INDIANAPOLIS — At center court of Gainbridge Fieldhouse, there are 14 colorful pennants arranged in a circle. Each color represents a Big Ten school.

It’s not a design you necessarily pay much attention to unless something forces you to notice it. And on Saturday afternoon, veteran Iowa guard Jordan Bohannon made us notice.

Standing just a foot in front of Northwestern’s purple pennant, Bohannon rose and fired mere milliseconds before Iowa coach Fran McCaffery intended to use his final timeout.


21+ and present in IA. Gambling problem? Call 1-800-GAMBLER.

BET $1, GET $365



“Almost used it,” McCaffery said. “And then he raised up.”

The rest will go in Iowa legend and Indiana infamy. Bohannon’s long, long range jumper banked home in a building that was once more appropriately known as Bankers Life Fieldhouse. It sealed an 80-77 Iowa win with 0.8 seconds left and sent the Hawkeyes to the Big Ten championship game.

Indiana fans can blame Bohannon’s older brothers — Jason, Zach and Matt if you prefer to personalize the blame — for making the moment possible.

“I can’t even put into words the amount of times I was throwing up those kind of shots in the backyard with my brothers,” Bohannon said. “I could never get in the paint because they would just foul me so much, I just had to shoot those shots.

“So in a way it kind of prepared me to be a deeper-end shooter and shoot the ball well from that kind of distance.”

If the Hawkeyes seal the deal Sunday, Bohannon’s shot to get them there will forever live in Iowa lore.

But about a minute earlier, Bohannon was part of another sequence that was equally important to Iowa’s championship push. And that moment should not be lost to history.

Keegan Murray, offensive rebounding machine

Keegan Murray’s stupefying talent as a scorer can blind us to just how well-rounded his overall game is. And Saturday was yet another example of why that’s the case.

Murray continued his likely run to tournament MVP with 32 points, including a ridiculous 8 of 10 from 3-point range.

“Oh my gosh,” Bohannon himself marveled at Murray’s stat line. “That’s insane.”

But Murray’s biggest contribution against the Hoosiers was a rebound.

The Hawkeyes were red-hot down the stretch, hitting 6 of their final 7 shots. And given the premium on stops at that point, it was absolutely essential that the Hoosiers rebound that lone miss.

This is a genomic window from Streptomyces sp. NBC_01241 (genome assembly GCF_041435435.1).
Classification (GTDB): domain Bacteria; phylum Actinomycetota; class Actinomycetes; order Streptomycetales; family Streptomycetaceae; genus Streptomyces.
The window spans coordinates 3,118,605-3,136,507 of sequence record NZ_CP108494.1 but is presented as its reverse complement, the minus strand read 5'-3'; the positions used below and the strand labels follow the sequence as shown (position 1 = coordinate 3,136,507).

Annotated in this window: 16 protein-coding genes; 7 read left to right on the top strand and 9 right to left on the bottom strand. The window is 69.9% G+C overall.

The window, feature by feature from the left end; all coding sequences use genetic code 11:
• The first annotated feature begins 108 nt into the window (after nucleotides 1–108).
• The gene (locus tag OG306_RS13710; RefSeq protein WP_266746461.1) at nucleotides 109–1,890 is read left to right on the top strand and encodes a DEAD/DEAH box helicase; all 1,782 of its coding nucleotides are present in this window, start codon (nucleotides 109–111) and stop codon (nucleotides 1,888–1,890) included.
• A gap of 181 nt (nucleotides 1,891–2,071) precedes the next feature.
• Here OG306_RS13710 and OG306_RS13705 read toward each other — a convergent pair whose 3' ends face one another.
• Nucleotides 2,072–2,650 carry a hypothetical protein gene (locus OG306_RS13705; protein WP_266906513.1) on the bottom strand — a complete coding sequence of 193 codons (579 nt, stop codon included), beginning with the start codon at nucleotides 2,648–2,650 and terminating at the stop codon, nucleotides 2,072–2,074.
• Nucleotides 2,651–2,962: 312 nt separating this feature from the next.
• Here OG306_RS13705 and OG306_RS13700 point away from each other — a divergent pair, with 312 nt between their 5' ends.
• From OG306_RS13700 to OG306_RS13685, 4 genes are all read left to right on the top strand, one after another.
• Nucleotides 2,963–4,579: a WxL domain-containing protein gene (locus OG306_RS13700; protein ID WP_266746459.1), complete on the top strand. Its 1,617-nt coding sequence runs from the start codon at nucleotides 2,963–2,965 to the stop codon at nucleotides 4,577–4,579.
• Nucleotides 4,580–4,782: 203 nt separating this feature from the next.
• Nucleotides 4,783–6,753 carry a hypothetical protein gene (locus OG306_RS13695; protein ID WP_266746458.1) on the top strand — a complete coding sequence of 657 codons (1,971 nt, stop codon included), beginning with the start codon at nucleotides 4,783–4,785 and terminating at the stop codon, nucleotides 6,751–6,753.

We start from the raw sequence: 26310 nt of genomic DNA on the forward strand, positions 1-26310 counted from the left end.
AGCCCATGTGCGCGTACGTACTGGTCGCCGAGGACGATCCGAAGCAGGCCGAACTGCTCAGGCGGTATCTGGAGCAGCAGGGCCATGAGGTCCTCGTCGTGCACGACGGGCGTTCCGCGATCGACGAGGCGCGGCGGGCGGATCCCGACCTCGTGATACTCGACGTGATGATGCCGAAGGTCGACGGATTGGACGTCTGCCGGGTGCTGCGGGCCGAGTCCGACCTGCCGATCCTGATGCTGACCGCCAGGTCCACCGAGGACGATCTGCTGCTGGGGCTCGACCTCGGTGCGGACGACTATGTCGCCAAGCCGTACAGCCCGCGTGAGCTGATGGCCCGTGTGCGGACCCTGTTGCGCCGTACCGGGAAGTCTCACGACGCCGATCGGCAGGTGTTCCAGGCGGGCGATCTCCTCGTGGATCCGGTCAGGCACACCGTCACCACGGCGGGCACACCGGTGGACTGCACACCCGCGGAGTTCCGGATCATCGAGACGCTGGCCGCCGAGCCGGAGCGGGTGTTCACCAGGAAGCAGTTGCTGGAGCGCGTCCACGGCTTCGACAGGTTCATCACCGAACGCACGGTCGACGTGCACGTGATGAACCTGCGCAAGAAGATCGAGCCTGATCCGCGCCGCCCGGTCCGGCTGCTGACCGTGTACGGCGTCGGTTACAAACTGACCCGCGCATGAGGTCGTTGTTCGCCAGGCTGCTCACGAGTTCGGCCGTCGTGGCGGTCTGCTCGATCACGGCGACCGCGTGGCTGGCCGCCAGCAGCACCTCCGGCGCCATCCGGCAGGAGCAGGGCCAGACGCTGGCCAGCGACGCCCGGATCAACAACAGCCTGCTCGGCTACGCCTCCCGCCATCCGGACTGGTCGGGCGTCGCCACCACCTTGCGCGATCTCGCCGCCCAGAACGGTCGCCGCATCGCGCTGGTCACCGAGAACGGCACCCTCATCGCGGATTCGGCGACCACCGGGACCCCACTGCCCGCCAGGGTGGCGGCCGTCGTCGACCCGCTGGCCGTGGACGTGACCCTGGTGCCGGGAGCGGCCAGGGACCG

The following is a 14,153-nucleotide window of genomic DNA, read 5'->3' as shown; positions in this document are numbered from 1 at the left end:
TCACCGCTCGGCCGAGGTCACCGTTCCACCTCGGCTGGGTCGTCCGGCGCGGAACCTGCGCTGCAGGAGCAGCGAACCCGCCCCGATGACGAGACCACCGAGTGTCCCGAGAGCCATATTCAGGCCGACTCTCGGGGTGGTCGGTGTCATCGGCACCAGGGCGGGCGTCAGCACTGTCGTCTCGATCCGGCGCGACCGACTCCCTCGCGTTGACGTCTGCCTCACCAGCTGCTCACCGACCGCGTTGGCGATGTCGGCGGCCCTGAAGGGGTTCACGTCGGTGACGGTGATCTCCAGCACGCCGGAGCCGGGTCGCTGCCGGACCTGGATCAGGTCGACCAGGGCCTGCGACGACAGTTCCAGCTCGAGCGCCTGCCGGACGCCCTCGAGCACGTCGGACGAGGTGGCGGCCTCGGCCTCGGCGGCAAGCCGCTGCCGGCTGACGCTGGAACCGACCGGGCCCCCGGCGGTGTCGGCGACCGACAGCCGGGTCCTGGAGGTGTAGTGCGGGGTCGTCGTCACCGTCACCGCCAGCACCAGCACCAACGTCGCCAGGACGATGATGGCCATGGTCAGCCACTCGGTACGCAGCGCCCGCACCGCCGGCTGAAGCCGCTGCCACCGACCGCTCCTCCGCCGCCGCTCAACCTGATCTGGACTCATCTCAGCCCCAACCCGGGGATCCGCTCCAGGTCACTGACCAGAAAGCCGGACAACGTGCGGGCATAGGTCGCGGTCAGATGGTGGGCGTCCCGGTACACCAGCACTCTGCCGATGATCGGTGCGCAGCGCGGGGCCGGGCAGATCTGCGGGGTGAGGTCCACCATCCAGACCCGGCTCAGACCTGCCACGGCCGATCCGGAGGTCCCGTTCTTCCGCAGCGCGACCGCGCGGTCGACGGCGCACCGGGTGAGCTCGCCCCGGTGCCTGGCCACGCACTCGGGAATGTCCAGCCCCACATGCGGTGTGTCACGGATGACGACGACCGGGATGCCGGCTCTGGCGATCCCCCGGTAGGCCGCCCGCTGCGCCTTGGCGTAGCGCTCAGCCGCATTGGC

Murray didn’t allow it to happen.

Crashing the glass after a missed jumper by his brother Kris with 1:10 to go, Keegan grabbed the board and kicked it to guard Tony Perkins. Perkins, in turn, found Bohannon in the corner for a 3 that put Iowa ahead 77-73 with 51 seconds left.

“We weren’t getting many offensive rebounds early on in the game, but in crunch time we had to get them,” Murray said. “We didn’t know if the shots were going to go in or not, but that was obviously a big sequence in the game. And Jordan hitting his shot just was icing on the cake.”

Without that rebound, Indiana had an opportunity to run down the floor and take the lead. Instead, the Hawks got a much-needed cushion that protected them when Indiana eventually tied the game at 77.

Odds are Bohannon doesn’t release a shot from Northwestern’s purple pennant if the consequence of a miss was losing the game rather than just going to overtime.

Plays like that are what make Murray such a tantalizing NBA prospect. Indiana coach Mike Woodson, who spent the previous 4 decades in the league, knows that’s the case.

“He has a pretty good all-around game and I think the league guys kind of know that,” Woodson said. “I mean, he’s kind of put himself out there this year in terms of players throughout the country. He’s been consistent and solid all the way through their season.

“He’s going to be a good NBA player, I know that.”

Murray’s offensive board was no fluke. He’s fourth in the Big Ten in offensive rebounds this season. The 3 players ahead of him — Penn State’s John Harrar, Purdue’s Zach Edey and Illinois’ Kofi Cockburn — are all traditional centers who play under the basket.

Murray is a wing who plays everywhere on the floor. And finds his way to the backboard from wherever that may be.

“I think rebounding is just an effort thing,” Murray said. “It doesn’t really matter how tall you are, how short you are, how much you weigh and anything like that, but it’s really just an effort thing just to get to the glass.”

And thanks to that effort, Iowa may be hoisting a trophy on Sunday afternoon.